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๐ŸŽผย ap music theory

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๐ŸŽนย Unit 4

ย ย โ€ขย ย โฑ๏ธ3 min read

4.1 Unit 4: Harmony and Voice Leading I

Mickey Hansen

mickey hansen

Caroline Koffke

caroline koffke


โฑ๏ธ October 29, 2020


4.1: Soprano-Bass Counterpoint

Now that we have all the building blocks of notes, rhythms, and chords out of the way, we can start to analyze music and the rules of putting pitch combinations together.

The way individual voices of a composition move from chord to chord is called voice leading. Back in the 17th and 18th-century, when writing music was becoming normalized, rules of voice leading came about to guide composers on how to create aesthetically-pleasing compositions. This era is considered the Common Practice Period (CPP), and describes the years roughly between 1650 (Baroque Period) to 1900 (Romantic Period).

When heeding voice leading rules, any composer (or AP Music Theory student!) must take into consideration the correct chord spelling, spacing, and doubling of notes in the chords. This way, voice leading can achieve linear smoothness and bring about the independence of voices.

In this subunit, we are focusing on the relationship between the soprano and the bass lines of a typical four-part harmony.

Number 6: "Christus der ist mein Leben"

This is a chorale in four-part harmonies, composed by Johann Sebastian Bach.

If you look in the first measure, you see that all the stems of the notes on the top in treble clef are facing upwards. This is called the soprano line. The notes also on the treble clef, but below with the stems facing down, are all the alto line. Moving to the bass clef, the notes facing up are in the tenor line, and the notes with stems going down are the bass line.

Have you ever sung in a choir? Or at least heard something with a choir? The notes above correlate with the voices in a choir.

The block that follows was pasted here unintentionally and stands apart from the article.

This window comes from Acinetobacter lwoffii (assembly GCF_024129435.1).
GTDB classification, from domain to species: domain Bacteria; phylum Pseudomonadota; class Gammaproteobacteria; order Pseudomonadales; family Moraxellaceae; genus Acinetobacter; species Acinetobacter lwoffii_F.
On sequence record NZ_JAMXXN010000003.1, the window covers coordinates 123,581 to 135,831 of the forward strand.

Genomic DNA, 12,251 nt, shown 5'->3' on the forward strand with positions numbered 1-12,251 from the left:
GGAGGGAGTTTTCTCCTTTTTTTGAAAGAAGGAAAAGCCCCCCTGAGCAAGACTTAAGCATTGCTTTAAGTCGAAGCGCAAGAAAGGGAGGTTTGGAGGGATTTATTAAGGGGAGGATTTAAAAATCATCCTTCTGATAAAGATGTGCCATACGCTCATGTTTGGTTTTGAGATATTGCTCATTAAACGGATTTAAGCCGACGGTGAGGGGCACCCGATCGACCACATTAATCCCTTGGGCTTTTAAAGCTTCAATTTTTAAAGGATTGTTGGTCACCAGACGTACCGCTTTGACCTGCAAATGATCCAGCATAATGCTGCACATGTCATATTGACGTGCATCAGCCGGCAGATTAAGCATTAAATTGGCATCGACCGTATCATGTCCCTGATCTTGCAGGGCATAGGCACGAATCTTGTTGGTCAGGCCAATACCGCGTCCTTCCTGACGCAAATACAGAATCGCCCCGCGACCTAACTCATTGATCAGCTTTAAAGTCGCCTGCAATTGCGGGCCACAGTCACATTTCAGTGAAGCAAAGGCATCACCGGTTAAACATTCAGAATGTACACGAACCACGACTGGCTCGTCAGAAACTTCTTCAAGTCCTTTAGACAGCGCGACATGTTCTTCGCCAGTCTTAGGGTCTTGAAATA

SATB for short!

Furthermore, in the chorale above, you can see the start of musical structure, with notes all leading to a fermata <hyperlink to Unit 2.13>.

When you see these fermati in four-part writing, you know you have reached a cadence, or the end of a musical phrase. Not all cadences have a fermata, but especially in J.S. Bach's writing, or other chorales, phrases are ended by fermati. We will go into depth about cadences later (hyperlink to 4.3), so don't forget this definition!

In four-part writing, the lineal movement between two voices can happen in four different ways:

1) Parallel motion: voices move in the same direction (both up or both down) by the same melodic interval.

2) Similar motion: voice move in the same direction but not by the same melodic interval.

3) Oblique motion: one voice remains still while the second moves up or down.

4) Contrary motion: voices move in opposite directions.

Using the above categories, the composers of 18th-century voice leading developed guidelines for writing music in four-part harmonies.

Good question. In the table below, remember that voice leading is how voices in one chord arrive at the next chord. Here is the beginning of the guidelines! Pay attention, these will get the money points on the AP free response questions ๐Ÿค‘.

In the AP Music Theory test, you will need to create a bass line to an established soprano line.

How do I create a rocking bass line in the CCP?

Now let's get back to looking at those four-part chorales.

There are different ways to categorize the spacing between voices on the staff. We consider them either open or closed positions.

In a closed position, all upper voices (soprano, alto, and tenor) are placed as close together as chord tones will allow. Any other spacing is considered an open position.

Closed position is on the left, and open position is on the right.

๐Ÿฆœ Polly wants a progress tracker: What are 3 guidelines to consider when writing a bass line from an established soprano line?

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